Since Donald Trump came to power in the United States of America, tough discussions have taken place amongst the major strategists and foreign policy runners in Washington in order to devise a strategy for the war-torn country Afghanistan.
China, at the behest of Pakistan, has for the second time this year prevented the United Nations from listing a prominent Pakistani militant as a globally designated terrorist. China’s protection of Masood Azhar, who is believed to have close ties to Pakistani intelligence and the military, comes days after another militant group, whose leader is under house arrest in Pakistan, announced the formation of a political party.
Authors: Wang Li & Fan Yao-tian
During his 2-day visit to China (August 2-3), Foreign Minister Mevlut Cavusoglu of Turkey informed the media that the two countries should take the consensus between the two heads of state as guidance to push forward the development of their strategic cooperative partnership.
For four decades since 1949, Chinese government vowed not to send a single soldier abroad during the peacetime. This statement sounds credible because the leadership in Beijing has followed the tenet of “never becoming a superpower”. Yet, China has been changed with the change of time after the collapse of the former Soviet Union. In 1992 Chinese leaders agreed to send its military detachments abroad as peace-keeping mission if it is endorsed by the United Nations. Since then, China has become the largest peace-keeping troops-provider among the P-5 of the UN Security Council.
Amid ISIS-inspired killings in Paris, London, Manchester, Brussels, and San Bernadino, California, jihadi murderers have become number one reason law enforcement and intelligence organizations are certainly tested these days. While constant vigilance to random terror takes precedent as authorities try to counter future incidents, the world much to our chagrin, more likely than not, will witness new assaults on a number of continents.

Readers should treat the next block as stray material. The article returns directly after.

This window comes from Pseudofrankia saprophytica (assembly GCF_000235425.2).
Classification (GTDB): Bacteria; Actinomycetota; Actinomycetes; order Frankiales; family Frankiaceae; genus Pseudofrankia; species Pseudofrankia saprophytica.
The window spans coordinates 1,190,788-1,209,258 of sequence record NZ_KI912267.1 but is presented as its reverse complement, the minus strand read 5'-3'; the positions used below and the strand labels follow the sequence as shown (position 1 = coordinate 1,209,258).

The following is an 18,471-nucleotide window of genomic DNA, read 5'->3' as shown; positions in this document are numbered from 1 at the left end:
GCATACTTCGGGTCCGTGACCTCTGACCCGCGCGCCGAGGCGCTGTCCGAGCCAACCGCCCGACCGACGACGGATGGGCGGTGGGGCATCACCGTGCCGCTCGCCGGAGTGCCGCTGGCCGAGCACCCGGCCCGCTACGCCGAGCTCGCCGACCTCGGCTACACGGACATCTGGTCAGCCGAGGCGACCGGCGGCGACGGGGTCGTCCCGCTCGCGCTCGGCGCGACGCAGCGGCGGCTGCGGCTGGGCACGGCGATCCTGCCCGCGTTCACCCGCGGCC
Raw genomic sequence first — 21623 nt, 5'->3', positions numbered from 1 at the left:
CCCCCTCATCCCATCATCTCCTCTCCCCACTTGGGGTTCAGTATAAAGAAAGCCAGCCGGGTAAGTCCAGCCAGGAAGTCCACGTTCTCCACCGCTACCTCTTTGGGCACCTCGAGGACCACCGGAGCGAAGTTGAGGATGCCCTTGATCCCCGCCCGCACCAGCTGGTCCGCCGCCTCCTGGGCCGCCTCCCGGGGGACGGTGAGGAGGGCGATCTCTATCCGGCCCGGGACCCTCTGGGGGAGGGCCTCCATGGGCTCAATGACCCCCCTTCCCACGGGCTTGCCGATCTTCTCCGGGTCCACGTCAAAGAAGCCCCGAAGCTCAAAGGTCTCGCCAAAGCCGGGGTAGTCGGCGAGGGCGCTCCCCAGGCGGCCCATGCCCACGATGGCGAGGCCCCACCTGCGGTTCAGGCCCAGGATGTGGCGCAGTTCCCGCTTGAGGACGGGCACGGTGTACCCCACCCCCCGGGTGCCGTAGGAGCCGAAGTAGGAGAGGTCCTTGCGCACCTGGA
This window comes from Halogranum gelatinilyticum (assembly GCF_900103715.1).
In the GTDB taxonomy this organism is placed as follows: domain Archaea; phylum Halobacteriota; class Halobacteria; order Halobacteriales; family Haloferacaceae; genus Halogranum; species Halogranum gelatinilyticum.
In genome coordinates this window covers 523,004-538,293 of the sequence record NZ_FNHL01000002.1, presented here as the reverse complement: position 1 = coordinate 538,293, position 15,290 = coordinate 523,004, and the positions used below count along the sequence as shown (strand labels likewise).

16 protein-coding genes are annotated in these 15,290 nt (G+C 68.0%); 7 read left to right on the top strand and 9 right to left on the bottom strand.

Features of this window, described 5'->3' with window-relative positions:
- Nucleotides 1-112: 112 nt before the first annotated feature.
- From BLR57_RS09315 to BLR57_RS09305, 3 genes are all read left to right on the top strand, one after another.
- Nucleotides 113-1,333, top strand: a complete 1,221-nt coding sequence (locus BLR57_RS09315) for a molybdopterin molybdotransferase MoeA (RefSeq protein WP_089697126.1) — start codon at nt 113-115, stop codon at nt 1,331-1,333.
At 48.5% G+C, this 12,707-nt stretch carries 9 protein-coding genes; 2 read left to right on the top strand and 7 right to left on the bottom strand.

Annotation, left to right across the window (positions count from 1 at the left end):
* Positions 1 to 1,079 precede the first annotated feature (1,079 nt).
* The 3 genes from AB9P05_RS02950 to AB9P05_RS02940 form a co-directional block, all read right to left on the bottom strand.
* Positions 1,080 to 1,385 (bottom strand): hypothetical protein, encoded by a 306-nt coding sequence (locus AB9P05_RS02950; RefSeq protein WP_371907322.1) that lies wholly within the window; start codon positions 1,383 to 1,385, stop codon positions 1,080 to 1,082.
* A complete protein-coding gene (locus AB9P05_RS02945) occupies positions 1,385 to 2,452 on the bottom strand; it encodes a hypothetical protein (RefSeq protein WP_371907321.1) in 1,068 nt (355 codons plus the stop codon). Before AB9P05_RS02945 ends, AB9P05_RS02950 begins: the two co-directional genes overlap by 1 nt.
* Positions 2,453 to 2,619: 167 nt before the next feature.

A U.S. delegation is expected to visit Pakistan in the first week of August to discuss its new strategy for South Asia. According to MaryKay L. Carlson, U.S. Charge d’Affaires to India, this new policy will be taking a more ‘holistic view’ and not just focus on the U.S. bi-lateral relationships with the three countries, India, Afghanistan and Pakistan. For Pakistan, it is important to note that the strategy will underline what U.S. expects from Pakistan in its relationships with its neighbors, especially India and Afghanistan.
An unnamed Islamic State command team has published an e-book for apprentice terrorists that aims to multiply attacks against civilian targets in the United States and Europe. The handbook likely is a forecast of attacks that will be made in forthcoming months based on the fact that the deadly truck attack in Nice, France July 14, 2016, was preceded five months earlier by an ISIS video promoting murder by Truck.
Buried in the Gulf crisis is a major development likely to reshape international relations as well as power dynamics in the Middle East: the coming out of small states capable of punching far above their weight with Qatar and the United Arab Emirates, a driver of the crisis, locked into an epic struggle to rewrite the region’s political map.